Surprise! A polarized electorate disagrees about the future of Social Security, prescription drugs and medical marijuana. But voters of all stripes trust personal financial advisors by overwhelming margins, a new survey has found.
Perhaps a financial advisor should run for office.
Among Democrats, Republicans and independents, 95 percent of respondents in each political segment trusted financial advisors “a great deal” or “somewhat.” That's according to the Measuring Optimism, Outlook and Direction (M.O.O.D) Survey, sponsored by Lincoln Financial Group.
The M.O.O.D. findings come as a “pretty surprising statistic” in a presidential election that is about to get even more divisive, said Jamie Ohl, president of Retirement Plan Services for Lincoln Financial Group.
The survey also reinforced previous findings that respondents of all political persuasions feel confident about reaching their goals when they have a financial plan drawn up by an advisor. The survey also reinforced the belief that financial planning is a nonpartisan issue.
It is widely known that Hillary Clinton and Donald Trump are divided over the future of the Affordable Care Act. But they have said little about employer-based retirement plans. The presidential candidates also have failed to say how they would make it easier or more affordable for Americans to buy financial protection products, especially in light of how many Americans are underinsured.
Democrats, Republicans in Lockstep on Planning
Democrats and Republicans are in lockstep when it comes to falling short on financial planning, the M.O.O.D. Survey found.
Only 26 percent of Democrats said they believe they are managing retirement planning very well and only 25 percent of Republicans believe that is the case for them, the survey found.
Only 27 percent of Democrats said they are planning for their family’s future very well compared with 33 percent of Republicans, the survey also found.
If respondents of both parties agree they are falling short on the retirement planning front, 92 percent of Democrats and 92 percent of Republicans strongly agree or somewhat agree that they want to save enough during their working lives so that they do not have to work in retirement.
In addition, 86 percent of Democrats said their own personal lives are headed in the right direction and 84 percent of Republicans believe that is also the case. “I thought this was refreshing, frankly,” Ohl told InsuranceNewsNet.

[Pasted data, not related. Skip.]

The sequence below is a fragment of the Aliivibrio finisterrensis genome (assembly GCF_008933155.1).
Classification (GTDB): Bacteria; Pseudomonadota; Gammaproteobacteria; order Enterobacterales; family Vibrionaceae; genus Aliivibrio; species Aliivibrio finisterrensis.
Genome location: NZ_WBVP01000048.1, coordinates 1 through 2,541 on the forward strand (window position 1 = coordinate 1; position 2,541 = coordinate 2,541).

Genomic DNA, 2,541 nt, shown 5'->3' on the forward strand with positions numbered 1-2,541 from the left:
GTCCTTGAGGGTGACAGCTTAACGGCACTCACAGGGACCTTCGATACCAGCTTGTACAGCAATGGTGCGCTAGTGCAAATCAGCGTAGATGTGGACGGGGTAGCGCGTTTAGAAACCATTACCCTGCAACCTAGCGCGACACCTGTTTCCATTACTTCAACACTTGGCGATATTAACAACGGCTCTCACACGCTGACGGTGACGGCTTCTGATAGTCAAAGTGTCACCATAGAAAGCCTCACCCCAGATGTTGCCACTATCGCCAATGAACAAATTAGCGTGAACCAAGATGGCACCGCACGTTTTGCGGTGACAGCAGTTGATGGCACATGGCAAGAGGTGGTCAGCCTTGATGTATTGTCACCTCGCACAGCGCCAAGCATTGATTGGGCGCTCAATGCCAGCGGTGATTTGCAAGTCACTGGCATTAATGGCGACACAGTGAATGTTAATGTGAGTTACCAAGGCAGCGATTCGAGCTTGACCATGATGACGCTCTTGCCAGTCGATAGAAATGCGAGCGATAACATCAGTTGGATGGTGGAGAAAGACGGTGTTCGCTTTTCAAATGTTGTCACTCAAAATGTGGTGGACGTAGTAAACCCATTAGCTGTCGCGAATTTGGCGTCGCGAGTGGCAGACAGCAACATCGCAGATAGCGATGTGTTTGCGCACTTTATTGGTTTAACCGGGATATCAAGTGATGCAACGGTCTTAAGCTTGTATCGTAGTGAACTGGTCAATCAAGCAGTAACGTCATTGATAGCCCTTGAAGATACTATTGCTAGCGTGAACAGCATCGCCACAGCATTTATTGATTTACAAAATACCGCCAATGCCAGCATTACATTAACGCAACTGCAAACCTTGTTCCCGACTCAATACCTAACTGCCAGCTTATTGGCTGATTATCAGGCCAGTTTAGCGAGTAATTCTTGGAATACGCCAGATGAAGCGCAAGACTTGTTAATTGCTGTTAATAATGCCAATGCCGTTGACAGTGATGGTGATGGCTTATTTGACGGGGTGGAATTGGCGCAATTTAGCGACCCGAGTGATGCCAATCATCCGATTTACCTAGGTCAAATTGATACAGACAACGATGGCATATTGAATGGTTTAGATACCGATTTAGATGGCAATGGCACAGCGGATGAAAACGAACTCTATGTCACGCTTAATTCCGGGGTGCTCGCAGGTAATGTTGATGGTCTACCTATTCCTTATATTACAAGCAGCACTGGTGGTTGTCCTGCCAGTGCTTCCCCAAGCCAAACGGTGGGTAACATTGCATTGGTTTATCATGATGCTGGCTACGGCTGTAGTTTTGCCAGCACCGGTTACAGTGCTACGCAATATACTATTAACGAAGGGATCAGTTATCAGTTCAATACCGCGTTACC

The fact that respondents are falling short in their financial planning yet are optimistic about their personal financial lives are seemingly contradictory. But how are those answers connected?
“The connection between optimism and falling short comes from barriers standing in the way,” Ohl said.
Outlays for day-to-day expenses, student debt and child care make it difficult to set aside money for retirement, the survey found.
Democrats, Republicans in Lockstep on Barriers
If Democrats and Republicans agree that they aren’t doing a good job of retirement planning, they also agree that they face similar barriers to financial planning, the survey found.
“Their ultimate goals are the same but, on top of that, the barriers that we face are extraordinarily similar,” said Bernard Whitman, CEO of Whitman Insight Strategies, which conducted the survey on behalf of Lincoln Financial Group.
Among Democrats, 64 percent strongly or somewhat agreed that the payments they make now make it hard to plan or save for the future, compared with 61 percent of Republicans who reported that was the case.
In addition, the survey found that 68 percent of Democrats strongly or somewhat agree that trying to understand their retirement plan options can be an overwhelming process, compared with 70 percent of Republicans who said so.
And when it comes to trying to understand options for insurance coverage, 64 percent of Democrats reported it could be an overwhelming process compared with 62 percent of Republicans, the survey found.
Employer-based programs are beginning to shift from an accumulation focus to a distribution focus, or “income outcomes.” The goal is to illustrate how people will be paid and the amount of retirement income employees they can expect from their defined contribution plans.
“We’ve not made retirement planning easy, it’s still a complicated process,” Ohl said.
InsuranceNewsNet Senior Writer Cyril Tuohy has covered the financial services industry for more than 15 years. Cyril may be reached at email@example.com.
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